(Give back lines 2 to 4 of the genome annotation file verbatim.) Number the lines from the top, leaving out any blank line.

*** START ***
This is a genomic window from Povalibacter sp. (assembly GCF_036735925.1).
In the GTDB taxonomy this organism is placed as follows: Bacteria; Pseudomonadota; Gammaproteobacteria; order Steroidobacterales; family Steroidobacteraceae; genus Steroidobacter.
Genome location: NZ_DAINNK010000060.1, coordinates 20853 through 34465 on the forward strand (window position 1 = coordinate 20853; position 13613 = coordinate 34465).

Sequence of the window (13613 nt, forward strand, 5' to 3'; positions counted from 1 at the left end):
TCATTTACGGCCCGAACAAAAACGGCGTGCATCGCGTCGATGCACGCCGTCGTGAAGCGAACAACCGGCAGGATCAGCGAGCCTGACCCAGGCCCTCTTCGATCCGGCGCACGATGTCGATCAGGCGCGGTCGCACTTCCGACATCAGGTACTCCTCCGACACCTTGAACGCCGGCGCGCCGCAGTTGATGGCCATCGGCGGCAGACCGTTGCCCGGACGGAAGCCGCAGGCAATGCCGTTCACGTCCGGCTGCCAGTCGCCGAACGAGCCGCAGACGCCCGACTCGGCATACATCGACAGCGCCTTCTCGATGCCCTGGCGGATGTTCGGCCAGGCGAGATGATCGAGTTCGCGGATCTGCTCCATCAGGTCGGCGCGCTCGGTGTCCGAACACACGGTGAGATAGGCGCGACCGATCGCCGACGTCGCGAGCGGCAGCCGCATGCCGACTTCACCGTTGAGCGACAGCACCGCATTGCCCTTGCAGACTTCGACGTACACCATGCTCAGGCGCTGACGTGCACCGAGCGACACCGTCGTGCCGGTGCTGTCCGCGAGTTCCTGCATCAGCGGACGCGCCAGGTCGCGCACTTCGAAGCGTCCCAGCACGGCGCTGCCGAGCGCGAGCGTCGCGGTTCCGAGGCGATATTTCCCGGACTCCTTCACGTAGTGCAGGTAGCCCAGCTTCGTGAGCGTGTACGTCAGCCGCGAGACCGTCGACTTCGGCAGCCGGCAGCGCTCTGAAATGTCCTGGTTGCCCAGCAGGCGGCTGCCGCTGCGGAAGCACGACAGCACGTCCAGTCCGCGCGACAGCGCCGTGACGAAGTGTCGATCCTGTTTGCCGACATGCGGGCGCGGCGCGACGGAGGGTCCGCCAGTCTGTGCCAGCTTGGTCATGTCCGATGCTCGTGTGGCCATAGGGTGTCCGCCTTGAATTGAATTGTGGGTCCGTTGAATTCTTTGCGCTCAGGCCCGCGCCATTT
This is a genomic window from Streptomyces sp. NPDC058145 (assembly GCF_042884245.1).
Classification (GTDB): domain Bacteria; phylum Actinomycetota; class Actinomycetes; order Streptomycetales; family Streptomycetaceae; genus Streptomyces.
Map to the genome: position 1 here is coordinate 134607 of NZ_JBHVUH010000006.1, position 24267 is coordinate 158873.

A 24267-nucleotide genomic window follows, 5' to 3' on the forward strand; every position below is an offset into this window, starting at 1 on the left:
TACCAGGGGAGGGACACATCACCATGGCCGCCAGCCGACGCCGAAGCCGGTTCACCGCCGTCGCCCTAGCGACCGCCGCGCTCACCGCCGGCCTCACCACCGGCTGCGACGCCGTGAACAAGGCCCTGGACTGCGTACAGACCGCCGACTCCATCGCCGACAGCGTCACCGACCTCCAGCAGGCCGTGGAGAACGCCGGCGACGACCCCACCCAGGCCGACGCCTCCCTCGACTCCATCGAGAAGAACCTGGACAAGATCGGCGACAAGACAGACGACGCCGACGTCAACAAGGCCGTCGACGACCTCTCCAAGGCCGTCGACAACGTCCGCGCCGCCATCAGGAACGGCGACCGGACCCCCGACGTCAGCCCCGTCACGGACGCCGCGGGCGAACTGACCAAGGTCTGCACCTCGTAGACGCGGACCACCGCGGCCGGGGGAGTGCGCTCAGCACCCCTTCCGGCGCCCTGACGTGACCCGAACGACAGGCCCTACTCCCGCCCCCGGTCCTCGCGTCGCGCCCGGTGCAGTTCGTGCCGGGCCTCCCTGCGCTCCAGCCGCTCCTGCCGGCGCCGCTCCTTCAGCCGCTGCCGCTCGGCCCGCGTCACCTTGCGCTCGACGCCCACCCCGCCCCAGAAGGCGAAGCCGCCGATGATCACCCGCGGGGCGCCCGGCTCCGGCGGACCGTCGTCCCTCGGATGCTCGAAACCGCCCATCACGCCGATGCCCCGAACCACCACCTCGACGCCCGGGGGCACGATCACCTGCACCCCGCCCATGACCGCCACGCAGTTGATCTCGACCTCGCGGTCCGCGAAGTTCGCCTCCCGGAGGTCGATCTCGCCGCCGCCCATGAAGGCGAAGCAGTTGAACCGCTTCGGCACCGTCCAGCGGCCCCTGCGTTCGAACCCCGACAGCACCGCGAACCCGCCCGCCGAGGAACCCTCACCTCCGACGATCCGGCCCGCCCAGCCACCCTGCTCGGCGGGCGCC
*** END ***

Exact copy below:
In the GTDB taxonomy this organism is placed as follows: Bacteria; Pseudomonadota; Gammaproteobacteria; order Steroidobacterales; family Steroidobacteraceae; genus Steroidobacter.
Genome location: NZ_DAINNK010000060.1, coordinates 20853 through 34465 on the forward strand (window position 1 = coordinate 20853; position 13613 = coordinate 34465).

Sequence of the window (13613 nt, forward strand, 5' to 3'; positions counted from 1 at the left end):